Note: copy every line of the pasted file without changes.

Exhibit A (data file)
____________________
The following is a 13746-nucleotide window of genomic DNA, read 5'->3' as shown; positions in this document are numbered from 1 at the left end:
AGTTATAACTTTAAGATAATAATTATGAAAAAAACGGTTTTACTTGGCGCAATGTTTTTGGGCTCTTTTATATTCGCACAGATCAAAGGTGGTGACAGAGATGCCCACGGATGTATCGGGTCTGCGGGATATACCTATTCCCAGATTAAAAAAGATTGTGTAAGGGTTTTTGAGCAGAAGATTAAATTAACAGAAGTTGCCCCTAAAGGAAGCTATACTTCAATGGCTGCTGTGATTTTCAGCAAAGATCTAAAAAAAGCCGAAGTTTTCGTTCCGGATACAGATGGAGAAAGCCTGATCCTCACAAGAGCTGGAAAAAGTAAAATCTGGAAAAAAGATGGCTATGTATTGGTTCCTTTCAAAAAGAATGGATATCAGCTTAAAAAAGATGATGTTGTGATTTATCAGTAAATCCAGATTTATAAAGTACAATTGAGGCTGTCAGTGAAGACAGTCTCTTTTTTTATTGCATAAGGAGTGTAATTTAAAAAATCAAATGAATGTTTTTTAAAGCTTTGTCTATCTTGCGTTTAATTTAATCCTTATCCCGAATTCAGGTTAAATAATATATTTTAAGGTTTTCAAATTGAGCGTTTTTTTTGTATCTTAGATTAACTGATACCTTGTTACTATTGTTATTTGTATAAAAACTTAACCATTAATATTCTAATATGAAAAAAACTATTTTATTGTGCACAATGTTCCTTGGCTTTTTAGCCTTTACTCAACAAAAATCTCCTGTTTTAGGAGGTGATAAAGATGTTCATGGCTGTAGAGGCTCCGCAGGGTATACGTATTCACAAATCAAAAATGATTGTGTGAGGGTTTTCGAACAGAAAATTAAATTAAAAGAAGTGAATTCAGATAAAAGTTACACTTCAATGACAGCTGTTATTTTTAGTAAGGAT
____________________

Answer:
The following is a 13746-nucleotide window of genomic DNA, read 5'->3' as shown; positions in this document are numbered from 1 at the left end:
AGTTATAACTTTAAGATAATAATTATGAAAAAAACGGTTTTACTTGGCGCAATGTTTTTGGGCTCTTTTATATTCGCACAGATCAAAGGTGGTGACAGAGATGCCCACGGATGTATCGGGTCTGCGGGATATACCTATTCCCAGATTAAAAAAGATTGTGTAAGGGTTTTTGAGCAGAAGATTAAATTAACAGAAGTTGCCCCTAAAGGAAGCTATACTTCAATGGCTGCTGTGATTTTCAGCAAAGATCTAAAAAAAGCCGAAGTTTTCGTTCCGGATACAGATGGAGAAAGCCTGATCCTCACAAGAGCTGGAAAAAGTAAAATCTGGAAAAAAGATGGCTATGTATTGGTTCCTTTCAAAAAGAATGGATATCAGCTTAAAAAAGATGATGTTGTGATTTATCAGTAAATCCAGATTTATAAAGTACAATTGAGGCTGTCAGTGAAGACAGTCTCTTTTTTTATTGCATAAGGAGTGTAATTTAAAAAATCAAATGAATGTTTTTTAAAGCTTTGTCTATCTTGCGTTTAATTTAATCCTTATCCCGAATTCAGGTTAAATAATATATTTTAAGGTTTTCAAATTGAGCGTTTTTTTTGTATCTTAGATTAACTGATACCTTGTTACTATTGTTATTTGTATAAAAACTTAACCATTAATATTCTAATATGAAAAAAACTATTTTATTGTGCACAATGTTCCTTGGCTTTTTAGCCTTTACTCAACAAAAATCTCCTGTTTTAGGAGGTGATAAAGATGTTCATGGCTGTAGAGGCTCCGCAGGGTATACGTATTCACAAATCAAAAATGATTGTGTGAGGGTTTTCGAACAGAAAATTAAATTAAAAGAAGTGAATTCAGATAAAAGTTACACTTCAATGACAGCTGTTATTTTTAGTAAGGAT